Gleneagles Hotel sold by Diageo after 30 years

THE NEW owners of Gleneagles Hotel have pledged to plough “significant sums” into the Perthshire venue following its sale by spirits giant Diageo.

Diageo has sold the Gleneagles Hotel to Ennismore. Picture: Dan Phillips
Diageo has sold the Gleneagles Hotel to Ennismore. Picture: Dan Phillips

After months of talks, the Johnnie Walker and Smirnoff producer has sold the hotel and golf courses to a group of private investors led by London-based hospitality group Ennismore.

The value of the deal was not disclosed, but is understood to be worth up to £200 million. Ennismore – owner of London’s Hoxton Hotel – said it would be retaining the management and 900-strong workforce at the venue, which hosted last year’s Ryder Cup.

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Sharan Pasricha, founder and chief executive of Ennismore, said: “We plan to operate Gleneagles as a standalone business – alongside the Hoxton – to ensure that its management team can preserve the special appeal of this Scottish landmark. We will be proud guardians of this asset, ensuring that the service levels and visitor experience for which Gleneagles is renowned are preserved and enhanced in the years to come.”

Gleneagles, which opened its doors in 1924, has more than 230 bedrooms, 850 acres of grounds and three championship golf course. It was owned by British Rail until 1981, when it was sold to a consortium of Scottish businessmen. In 1984 the resort was bought by Perth-based distiller Arthur Bell & Sons, which was acquired by Guinness the following year, before both were absorbed into Diageo.

Gleneagles managing director Bernard Murphy said: “We have enjoyed a great relationship with Diageo over the last three decades, culminating in the hosting of what has been described as the best-ever Ryder Cup on the PGA Centenary Course last September. The business is going from strength to strength and bookings for the summer are strong. This is in no so small part thanks to the hard work of our team of 900 dedicated staff. In the meantime, it’s very much business as usual for our members, staff and guests, and forward bookings will be unaffected.”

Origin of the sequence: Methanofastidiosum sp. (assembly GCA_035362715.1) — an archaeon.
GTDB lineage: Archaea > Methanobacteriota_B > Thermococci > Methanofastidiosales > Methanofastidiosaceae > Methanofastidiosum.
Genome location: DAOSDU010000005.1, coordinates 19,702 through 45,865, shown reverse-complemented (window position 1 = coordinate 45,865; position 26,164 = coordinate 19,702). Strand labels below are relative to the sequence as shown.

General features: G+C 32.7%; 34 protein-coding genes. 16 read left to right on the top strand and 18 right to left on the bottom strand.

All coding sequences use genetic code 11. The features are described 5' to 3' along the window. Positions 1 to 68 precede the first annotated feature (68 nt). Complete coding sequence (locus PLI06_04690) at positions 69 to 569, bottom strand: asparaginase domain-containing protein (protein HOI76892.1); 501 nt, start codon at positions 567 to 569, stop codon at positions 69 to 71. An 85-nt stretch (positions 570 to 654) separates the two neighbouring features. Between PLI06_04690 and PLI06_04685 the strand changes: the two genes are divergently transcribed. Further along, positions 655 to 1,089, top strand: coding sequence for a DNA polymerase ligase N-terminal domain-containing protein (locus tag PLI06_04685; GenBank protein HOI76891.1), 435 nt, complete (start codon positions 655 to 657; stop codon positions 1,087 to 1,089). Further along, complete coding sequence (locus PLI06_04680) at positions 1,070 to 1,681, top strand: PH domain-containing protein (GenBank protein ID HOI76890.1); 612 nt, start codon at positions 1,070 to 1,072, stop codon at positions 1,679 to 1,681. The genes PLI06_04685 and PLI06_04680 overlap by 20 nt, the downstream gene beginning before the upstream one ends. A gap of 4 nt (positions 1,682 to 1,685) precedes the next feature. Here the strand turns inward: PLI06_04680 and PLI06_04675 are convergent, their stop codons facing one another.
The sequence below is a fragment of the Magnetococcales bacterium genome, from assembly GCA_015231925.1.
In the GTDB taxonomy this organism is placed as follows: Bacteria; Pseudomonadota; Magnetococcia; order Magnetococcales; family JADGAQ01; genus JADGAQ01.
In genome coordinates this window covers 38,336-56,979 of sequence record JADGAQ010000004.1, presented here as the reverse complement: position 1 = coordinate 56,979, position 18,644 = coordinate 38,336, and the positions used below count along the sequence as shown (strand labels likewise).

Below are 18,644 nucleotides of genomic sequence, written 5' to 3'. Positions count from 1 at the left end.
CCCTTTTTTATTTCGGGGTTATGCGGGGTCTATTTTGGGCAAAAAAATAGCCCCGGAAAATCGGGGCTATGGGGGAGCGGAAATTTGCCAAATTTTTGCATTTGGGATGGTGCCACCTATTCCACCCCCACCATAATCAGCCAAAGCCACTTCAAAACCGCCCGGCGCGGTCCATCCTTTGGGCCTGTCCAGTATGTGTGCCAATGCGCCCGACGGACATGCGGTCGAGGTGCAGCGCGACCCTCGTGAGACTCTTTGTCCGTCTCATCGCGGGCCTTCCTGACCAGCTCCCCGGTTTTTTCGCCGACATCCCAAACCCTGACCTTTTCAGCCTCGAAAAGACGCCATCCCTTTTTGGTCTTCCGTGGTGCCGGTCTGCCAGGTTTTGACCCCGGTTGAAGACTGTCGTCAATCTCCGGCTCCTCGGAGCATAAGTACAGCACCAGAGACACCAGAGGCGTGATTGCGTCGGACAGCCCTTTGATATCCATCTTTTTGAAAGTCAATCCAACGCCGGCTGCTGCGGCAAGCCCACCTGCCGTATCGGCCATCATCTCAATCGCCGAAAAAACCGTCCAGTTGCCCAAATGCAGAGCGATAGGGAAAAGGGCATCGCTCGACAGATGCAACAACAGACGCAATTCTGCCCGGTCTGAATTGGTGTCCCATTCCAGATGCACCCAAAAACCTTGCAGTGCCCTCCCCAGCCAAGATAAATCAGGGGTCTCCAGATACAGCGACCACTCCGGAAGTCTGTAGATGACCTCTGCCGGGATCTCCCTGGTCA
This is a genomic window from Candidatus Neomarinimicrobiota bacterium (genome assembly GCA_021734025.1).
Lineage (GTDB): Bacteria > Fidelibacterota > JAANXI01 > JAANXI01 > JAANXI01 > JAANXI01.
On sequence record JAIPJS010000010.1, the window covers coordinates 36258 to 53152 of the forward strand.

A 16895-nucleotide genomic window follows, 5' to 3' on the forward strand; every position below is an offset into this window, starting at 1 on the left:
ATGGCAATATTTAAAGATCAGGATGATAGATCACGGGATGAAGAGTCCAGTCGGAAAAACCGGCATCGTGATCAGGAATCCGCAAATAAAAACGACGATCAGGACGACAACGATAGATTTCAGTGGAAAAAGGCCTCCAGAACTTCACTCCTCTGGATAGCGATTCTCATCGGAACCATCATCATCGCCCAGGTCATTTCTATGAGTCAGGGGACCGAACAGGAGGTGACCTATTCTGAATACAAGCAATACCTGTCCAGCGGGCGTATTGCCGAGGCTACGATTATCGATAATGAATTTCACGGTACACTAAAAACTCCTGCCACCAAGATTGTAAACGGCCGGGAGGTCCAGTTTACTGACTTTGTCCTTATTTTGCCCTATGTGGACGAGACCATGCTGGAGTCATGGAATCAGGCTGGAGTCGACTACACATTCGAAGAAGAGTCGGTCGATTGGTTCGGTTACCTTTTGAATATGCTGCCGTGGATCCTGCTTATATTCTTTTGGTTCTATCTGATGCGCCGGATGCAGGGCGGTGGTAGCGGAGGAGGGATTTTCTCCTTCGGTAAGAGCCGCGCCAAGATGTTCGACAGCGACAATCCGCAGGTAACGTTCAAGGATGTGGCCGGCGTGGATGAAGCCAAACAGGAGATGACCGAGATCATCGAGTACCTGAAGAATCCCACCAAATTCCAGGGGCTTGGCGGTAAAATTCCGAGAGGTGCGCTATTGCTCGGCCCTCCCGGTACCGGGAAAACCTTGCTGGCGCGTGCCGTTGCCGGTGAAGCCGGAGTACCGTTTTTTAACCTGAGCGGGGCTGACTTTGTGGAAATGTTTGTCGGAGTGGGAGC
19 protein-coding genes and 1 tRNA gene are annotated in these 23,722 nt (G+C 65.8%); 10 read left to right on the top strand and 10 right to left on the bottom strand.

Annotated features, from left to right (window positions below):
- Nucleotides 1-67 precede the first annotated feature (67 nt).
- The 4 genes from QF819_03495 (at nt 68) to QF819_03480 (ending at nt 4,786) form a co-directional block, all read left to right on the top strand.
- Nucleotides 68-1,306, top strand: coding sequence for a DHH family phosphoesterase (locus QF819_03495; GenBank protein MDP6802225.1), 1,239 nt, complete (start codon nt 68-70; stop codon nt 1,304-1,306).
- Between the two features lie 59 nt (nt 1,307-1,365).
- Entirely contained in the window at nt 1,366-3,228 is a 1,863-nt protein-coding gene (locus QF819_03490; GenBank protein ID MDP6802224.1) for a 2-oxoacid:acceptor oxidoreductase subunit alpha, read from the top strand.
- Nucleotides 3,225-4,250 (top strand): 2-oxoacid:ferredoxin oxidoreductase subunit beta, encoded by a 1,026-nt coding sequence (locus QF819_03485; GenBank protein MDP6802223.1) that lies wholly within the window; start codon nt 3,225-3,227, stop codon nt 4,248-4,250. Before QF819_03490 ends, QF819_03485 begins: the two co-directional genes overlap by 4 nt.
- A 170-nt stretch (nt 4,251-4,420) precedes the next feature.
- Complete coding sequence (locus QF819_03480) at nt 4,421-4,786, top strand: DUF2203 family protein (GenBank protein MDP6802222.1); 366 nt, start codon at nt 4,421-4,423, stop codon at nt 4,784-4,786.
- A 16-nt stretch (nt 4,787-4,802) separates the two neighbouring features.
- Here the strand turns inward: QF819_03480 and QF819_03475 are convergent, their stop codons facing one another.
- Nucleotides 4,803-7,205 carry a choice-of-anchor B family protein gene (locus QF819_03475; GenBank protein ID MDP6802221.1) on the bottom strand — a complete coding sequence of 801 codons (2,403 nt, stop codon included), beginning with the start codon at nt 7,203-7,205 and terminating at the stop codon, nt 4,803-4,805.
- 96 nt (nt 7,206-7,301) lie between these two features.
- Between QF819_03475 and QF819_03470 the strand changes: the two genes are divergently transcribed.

During the year to 30 June 2014, Gleneagles generated revenues of £43.5m and made an operating profit of £2.6m.

Diageo chief executive Ivan Menezes said the drinks group was “proud” to have owned the venue for the past three decades “but the hotel is not a core business for us and therefore following the success of the Ryder Cup we feel this is an appropriate time to realise value through this transaction”.

He added: “I am pleased that Diageo’s brands, especially our Scotch brands, will continue to be an important feature at this iconic Scottish hotel. We wish Ennismore and all the staff at the hotel a successful future.”

The deal was welcomed by Malcolm Roughead, chief executive of VisitScotland, who said: “Tourism is a vital part of the Scottish economy, creating jobs and sustaining communities.

“We are particularly pleased that Ennismore has recognised, and clearly values, the important role this resort plays both locally and nationally by making an early pledge to invest ‘significant sums across this estate’ to build on Gleneagles’ reputation.”

Ennismore, founded in 2011, owns two Hoxton hotels in London and the brand will this month expand overseas with a site in Amsterdam, with further projects planned in New York and Paris.

l A Highland tourism business that includes four hotels and a medieval castle is being sold as the founder retires almost 40 years after starting out with a single property.

Former merchant seaman Ian Cleaver started Highland Heritage in the mid-1970s when he bought the Royal Hotel in Tyndrum, and built it into an £8m turnover company that uses its own fleet of 16 liveried coaches to bus tourists to the hotels in Tyndrum, Dalmally and Oban. Colliers International is inviting offers and has not named a price.